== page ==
As I have said before I am told I am quite evangelistic about products and services that I consider are good. Following me on social media will soon make this evident, particularly when it comes to technology. Just over a year ago I bought an Android mobile phone from China and I was so pleased with it I tweeted and blogged the subject to death. But it was a really good phone, with great features and at a great price. Best still it was contract-free and unlocked from any network all while costing me around £135.
After about 13 months of use it started to play up. First the battery life – which was one of the things I praised it for – started to dwindle in a bad way. It went from 36 hours on normal usage to around 12 in a week and then it dropped to four. No problem as I had received two batteries with it. I charged the second one and carried on but this time it would not charge beyond 65%, no matter how long I left it. After a further two weeks it refused to charge at all. It said it was but it was actually running on battery instead of charging and eventually both batteries died.
So I realised I needed a new ‘phone. After all I had imported this one and I couldn’t very well take it back to the shop. I had no insurance for it ( I doubt I could get any for an imported model) and the pohone was now around 14 to 15 months old. I decided to look for a new phone. I went back to the same supplier because I was impressed with their service when I bought the first one. More than one person around me questioned this as it appeared the economic reasons for getting an imported ‘phone may not be as good as they first seemed if I had to replace the unit every year. Never the less I didn’t want to return to the world of contracts, lock-in and the constant chase for the next shiny thing. So I selected a suitable unit costing around £100 which looked quite nice. I figured that at £100 I could afford it if it broke in another 15 months.
On the off-chance, I emailed the supplier in China first mentioning the problems I had encountered with the original ‘phone. To my – pleasant – surprise they offered to replace it. I had told them how long ago I had bought it and they were fine with that. They asked me to post it to them by regular airmail – which saved me quite a bit (it only cost £7) – and then to email them a proof of posting. I did this and they duly dispatched a replacement unit which arrived today and is now charging on my desk.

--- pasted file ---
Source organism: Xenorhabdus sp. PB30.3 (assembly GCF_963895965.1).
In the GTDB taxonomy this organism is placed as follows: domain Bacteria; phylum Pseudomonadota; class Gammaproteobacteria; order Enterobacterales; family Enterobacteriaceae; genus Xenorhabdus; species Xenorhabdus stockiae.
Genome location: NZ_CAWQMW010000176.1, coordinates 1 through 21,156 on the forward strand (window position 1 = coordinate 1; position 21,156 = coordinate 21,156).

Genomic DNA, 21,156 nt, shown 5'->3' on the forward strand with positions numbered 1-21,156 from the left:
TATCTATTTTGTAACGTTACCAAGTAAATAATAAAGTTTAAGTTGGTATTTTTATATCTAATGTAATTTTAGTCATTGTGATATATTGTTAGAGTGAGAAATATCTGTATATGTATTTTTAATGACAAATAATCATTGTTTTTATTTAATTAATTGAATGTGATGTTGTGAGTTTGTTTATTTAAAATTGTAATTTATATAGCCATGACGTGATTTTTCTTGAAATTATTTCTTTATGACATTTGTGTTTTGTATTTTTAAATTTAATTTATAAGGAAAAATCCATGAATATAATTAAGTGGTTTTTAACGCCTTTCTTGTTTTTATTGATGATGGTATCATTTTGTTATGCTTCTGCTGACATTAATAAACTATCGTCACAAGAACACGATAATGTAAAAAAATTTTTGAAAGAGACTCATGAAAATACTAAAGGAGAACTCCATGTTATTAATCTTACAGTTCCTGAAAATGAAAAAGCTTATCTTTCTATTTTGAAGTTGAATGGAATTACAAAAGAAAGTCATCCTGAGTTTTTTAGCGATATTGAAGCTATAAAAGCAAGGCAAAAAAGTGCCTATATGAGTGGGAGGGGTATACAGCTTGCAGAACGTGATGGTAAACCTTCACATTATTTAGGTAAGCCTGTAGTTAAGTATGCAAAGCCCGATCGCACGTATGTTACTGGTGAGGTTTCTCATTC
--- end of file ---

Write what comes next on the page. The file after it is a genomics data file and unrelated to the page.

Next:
So the time frame of the whole is:
- 1st October 2103: The ‘phone first started showing problems
- 27 October 2013: I emailed the supplier
- 1 November 2013: I posted it back to them
- 18 November 2013: the replacement arrived.
So in all it was three weeks from reporting to replacement arriving and it cost me £7. Three weeks might seem a while but I had an old ‘phone around I could use and when I thought about it I have returned other electronic equipment in the UK which was under warranty in the past and it took around the same time. Remember they didn’t even wait for the old ‘phone to arrive. Their emails were courteous and well written and I dealt with the same person each time. Particularly nice for me was that their email was devoid of the “boilerplate” stock response text you get from so many “western” suppliers. You know, the sort of thing where they start the email with two paragraphs saying how happy they are to serve you today before asking you to do exactly what the last three eMails did.
So, on the basis on the good service I received, here’s what I want to say, if you are looking to buy a mobile ‘phone from China, buy it from Dracotek – the people I bought it from. If you are worried about buying direct then you can buy it through Amazon. Since I bought my first phone from them several people I know have bought phones from them and all of them have reported how satisfied they were with the product and the service. I am not affiliated to Dracotek, I just like the way they do business. They will be getting mine again.